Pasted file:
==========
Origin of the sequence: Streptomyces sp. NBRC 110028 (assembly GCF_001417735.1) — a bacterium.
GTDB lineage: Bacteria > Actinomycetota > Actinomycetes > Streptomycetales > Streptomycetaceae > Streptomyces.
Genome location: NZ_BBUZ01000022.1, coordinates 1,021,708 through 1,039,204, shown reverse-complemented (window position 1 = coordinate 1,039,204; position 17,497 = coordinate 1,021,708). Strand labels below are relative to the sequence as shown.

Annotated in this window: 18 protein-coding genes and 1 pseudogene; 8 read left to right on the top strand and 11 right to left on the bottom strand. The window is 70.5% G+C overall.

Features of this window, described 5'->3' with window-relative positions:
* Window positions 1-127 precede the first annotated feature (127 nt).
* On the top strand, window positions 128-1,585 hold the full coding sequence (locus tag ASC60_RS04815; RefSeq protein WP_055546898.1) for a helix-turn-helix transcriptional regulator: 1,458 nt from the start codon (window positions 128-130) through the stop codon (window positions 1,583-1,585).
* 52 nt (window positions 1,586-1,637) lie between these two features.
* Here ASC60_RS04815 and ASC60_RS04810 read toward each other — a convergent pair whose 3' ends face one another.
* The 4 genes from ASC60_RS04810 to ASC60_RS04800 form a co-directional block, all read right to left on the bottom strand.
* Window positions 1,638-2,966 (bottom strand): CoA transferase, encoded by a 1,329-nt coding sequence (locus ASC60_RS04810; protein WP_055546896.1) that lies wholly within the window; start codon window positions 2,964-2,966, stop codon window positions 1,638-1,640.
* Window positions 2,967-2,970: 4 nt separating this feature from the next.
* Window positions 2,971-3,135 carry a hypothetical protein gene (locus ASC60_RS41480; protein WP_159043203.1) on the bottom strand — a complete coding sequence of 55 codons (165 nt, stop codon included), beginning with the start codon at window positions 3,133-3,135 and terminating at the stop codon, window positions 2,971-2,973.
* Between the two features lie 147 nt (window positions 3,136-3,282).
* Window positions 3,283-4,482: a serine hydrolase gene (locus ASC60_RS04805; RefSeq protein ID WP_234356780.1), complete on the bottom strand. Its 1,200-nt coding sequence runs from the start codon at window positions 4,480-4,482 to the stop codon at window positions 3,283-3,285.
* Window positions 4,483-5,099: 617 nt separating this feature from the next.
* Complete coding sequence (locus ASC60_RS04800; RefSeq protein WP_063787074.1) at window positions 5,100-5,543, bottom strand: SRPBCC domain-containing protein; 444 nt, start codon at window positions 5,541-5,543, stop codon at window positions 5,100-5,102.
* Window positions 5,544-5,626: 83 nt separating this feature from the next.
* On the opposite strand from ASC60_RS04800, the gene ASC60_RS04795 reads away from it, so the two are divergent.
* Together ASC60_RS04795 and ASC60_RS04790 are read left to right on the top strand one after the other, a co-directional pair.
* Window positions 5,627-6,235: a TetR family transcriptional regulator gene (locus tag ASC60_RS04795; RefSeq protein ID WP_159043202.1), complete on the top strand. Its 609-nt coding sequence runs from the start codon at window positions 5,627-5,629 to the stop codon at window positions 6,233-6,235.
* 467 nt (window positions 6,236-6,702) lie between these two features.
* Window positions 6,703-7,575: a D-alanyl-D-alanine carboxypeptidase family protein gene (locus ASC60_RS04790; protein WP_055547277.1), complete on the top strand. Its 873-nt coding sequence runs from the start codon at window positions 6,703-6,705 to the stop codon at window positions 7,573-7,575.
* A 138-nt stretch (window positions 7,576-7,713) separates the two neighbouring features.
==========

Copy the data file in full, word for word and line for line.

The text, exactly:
Origin of the sequence: Streptomyces sp. NBRC 110028 (assembly GCF_001417735.1) — a bacterium.
GTDB lineage: Bacteria > Actinomycetota > Actinomycetes > Streptomycetales > Streptomycetaceae > Streptomyces.
Genome location: NZ_BBUZ01000022.1, coordinates 1,021,708 through 1,039,204, shown reverse-complemented (window position 1 = coordinate 1,039,204; position 17,497 = coordinate 1,021,708). Strand labels below are relative to the sequence as shown.

Annotated in this window: 18 protein-coding genes and 1 pseudogene; 8 read left to right on the top strand and 11 right to left on the bottom strand. The window is 70.5% G+C overall.

Features of this window, described 5'->3' with window-relative positions:
* Window positions 1-127 precede the first annotated feature (127 nt).
* On the top strand, window positions 128-1,585 hold the full coding sequence (locus tag ASC60_RS04815; RefSeq protein WP_055546898.1) for a helix-turn-helix transcriptional regulator: 1,458 nt from the start codon (window positions 128-130) through the stop codon (window positions 1,583-1,585).
* 52 nt (window positions 1,586-1,637) lie between these two features.
* Here ASC60_RS04815 and ASC60_RS04810 read toward each other — a convergent pair whose 3' ends face one another.
* The 4 genes from ASC60_RS04810 to ASC60_RS04800 form a co-directional block, all read right to left on the bottom strand.
* Window positions 1,638-2,966 (bottom strand): CoA transferase, encoded by a 1,329-nt coding sequence (locus ASC60_RS04810; protein WP_055546896.1) that lies wholly within the window; start codon window positions 2,964-2,966, stop codon window positions 1,638-1,640.
* Window positions 2,967-2,970: 4 nt separating this feature from the next.
* Window positions 2,971-3,135 carry a hypothetical protein gene (locus ASC60_RS41480; protein WP_159043203.1) on the bottom strand — a complete coding sequence of 55 codons (165 nt, stop codon included), beginning with the start codon at window positions 3,133-3,135 and terminating at the stop codon, window positions 2,971-2,973.
* Between the two features lie 147 nt (window positions 3,136-3,282).
* Window positions 3,283-4,482: a serine hydrolase gene (locus ASC60_RS04805; RefSeq protein ID WP_234356780.1), complete on the bottom strand. Its 1,200-nt coding sequence runs from the start codon at window positions 4,480-4,482 to the stop codon at window positions 3,283-3,285.
* Window positions 4,483-5,099: 617 nt separating this feature from the next.
* Complete coding sequence (locus ASC60_RS04800; RefSeq protein WP_063787074.1) at window positions 5,100-5,543, bottom strand: SRPBCC domain-containing protein; 444 nt, start codon at window positions 5,541-5,543, stop codon at window positions 5,100-5,102.
* Window positions 5,544-5,626: 83 nt separating this feature from the next.
* On the opposite strand from ASC60_RS04800, the gene ASC60_RS04795 reads away from it, so the two are divergent.
* Together ASC60_RS04795 and ASC60_RS04790 are read left to right on the top strand one after the other, a co-directional pair.
* Window positions 5,627-6,235: a TetR family transcriptional regulator gene (locus tag ASC60_RS04795; RefSeq protein ID WP_159043202.1), complete on the top strand. Its 609-nt coding sequence runs from the start codon at window positions 5,627-5,629 to the stop codon at window positions 6,233-6,235.
* 467 nt (window positions 6,236-6,702) lie between these two features.
* Window positions 6,703-7,575: a D-alanyl-D-alanine carboxypeptidase family protein gene (locus ASC60_RS04790; protein WP_055547277.1), complete on the top strand. Its 873-nt coding sequence runs from the start codon at window positions 6,703-6,705 to the stop codon at window positions 7,573-7,575.
* A 138-nt stretch (window positions 7,576-7,713) separates the two neighbouring features.